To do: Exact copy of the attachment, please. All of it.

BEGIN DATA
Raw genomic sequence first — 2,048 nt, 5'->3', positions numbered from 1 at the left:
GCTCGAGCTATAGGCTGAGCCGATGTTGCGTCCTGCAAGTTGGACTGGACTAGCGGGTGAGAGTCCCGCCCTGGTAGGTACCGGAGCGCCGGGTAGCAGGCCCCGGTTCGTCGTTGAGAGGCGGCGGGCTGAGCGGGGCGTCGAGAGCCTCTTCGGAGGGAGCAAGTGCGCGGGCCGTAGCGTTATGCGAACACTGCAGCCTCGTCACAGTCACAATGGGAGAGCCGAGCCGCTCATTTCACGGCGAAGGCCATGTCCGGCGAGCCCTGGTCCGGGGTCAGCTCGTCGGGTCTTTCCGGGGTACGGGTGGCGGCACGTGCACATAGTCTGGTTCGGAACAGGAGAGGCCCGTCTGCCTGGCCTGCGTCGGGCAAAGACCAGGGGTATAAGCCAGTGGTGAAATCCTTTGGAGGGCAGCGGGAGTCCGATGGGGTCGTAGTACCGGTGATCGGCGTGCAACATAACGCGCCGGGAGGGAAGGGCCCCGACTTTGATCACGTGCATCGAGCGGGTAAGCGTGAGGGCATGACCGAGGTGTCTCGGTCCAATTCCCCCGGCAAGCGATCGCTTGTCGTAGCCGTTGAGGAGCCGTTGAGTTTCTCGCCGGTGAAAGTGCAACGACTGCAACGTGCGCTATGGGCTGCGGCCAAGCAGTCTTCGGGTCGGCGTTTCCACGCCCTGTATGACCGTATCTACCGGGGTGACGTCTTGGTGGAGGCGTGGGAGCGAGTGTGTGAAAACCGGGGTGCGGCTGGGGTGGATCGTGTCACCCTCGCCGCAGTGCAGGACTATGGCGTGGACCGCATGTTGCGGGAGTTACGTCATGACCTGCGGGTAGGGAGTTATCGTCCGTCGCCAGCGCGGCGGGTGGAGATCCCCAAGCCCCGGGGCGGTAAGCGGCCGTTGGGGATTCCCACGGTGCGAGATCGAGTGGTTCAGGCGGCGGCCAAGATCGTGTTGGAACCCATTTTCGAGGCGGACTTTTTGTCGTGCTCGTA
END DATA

Raw genomic sequence first — 2,048 nt, 5'->3', positions numbered from 1 at the left:
GCTCGAGCTATAGGCTGAGCCGATGTTGCGTCCTGCAAGTTGGACTGGACTAGCGGGTGAGAGTCCCGCCCTGGTAGGTACCGGAGCGCCGGGTAGCAGGCCCCGGTTCGTCGTTGAGAGGCGGCGGGCTGAGCGGGGCGTCGAGAGCCTCTTCGGAGGGAGCAAGTGCGCGGGCCGTAGCGTTATGCGAACACTGCAGCCTCGTCACAGTCACAATGGGAGAGCCGAGCCGCTCATTTCACGGCGAAGGCCATGTCCGGCGAGCCCTGGTCCGGGGTCAGCTCGTCGGGTCTTTCCGGGGTACGGGTGGCGGCACGTGCACATAGTCTGGTTCGGAACAGGAGAGGCCCGTCTGCCTGGCCTGCGTCGGGCAAAGACCAGGGGTATAAGCCAGTGGTGAAATCCTTTGGAGGGCAGCGGGAGTCCGATGGGGTCGTAGTACCGGTGATCGGCGTGCAACATAACGCGCCGGGAGGGAAGGGCCCCGACTTTGATCACGTGCATCGAGCGGGTAAGCGTGAGGGCATGACCGAGGTGTCTCGGTCCAATTCCCCCGGCAAGCGATCGCTTGTCGTAGCCGTTGAGGAGCCGTTGAGTTTCTCGCCGGTGAAAGTGCAACGACTGCAACGTGCGCTATGGGCTGCGGCCAAGCAGTCTTCGGGTCGGCGTTTCCACGCCCTGTATGACCGTATCTACCGGGGTGACGTCTTGGTGGAGGCGTGGGAGCGAGTGTGTGAAAACCGGGGTGCGGCTGGGGTGGATCGTGTCACCCTCGCCGCAGTGCAGGACTATGGCGTGGACCGCATGTTGCGGGAGTTACGTCATGACCTGCGGGTAGGGAGTTATCGTCCGTCGCCAGCGCGGCGGGTGGAGATCCCCAAGCCCCGGGGCGGTAAGCGGCCGTTGGGGATTCCCACGGTGCGAGATCGAGTGGTTCAGGCGGCGGCCAAGATCGTGTTGGAACCCATTTTCGAGGCGGACTTTTTGTCGTGCTCGTA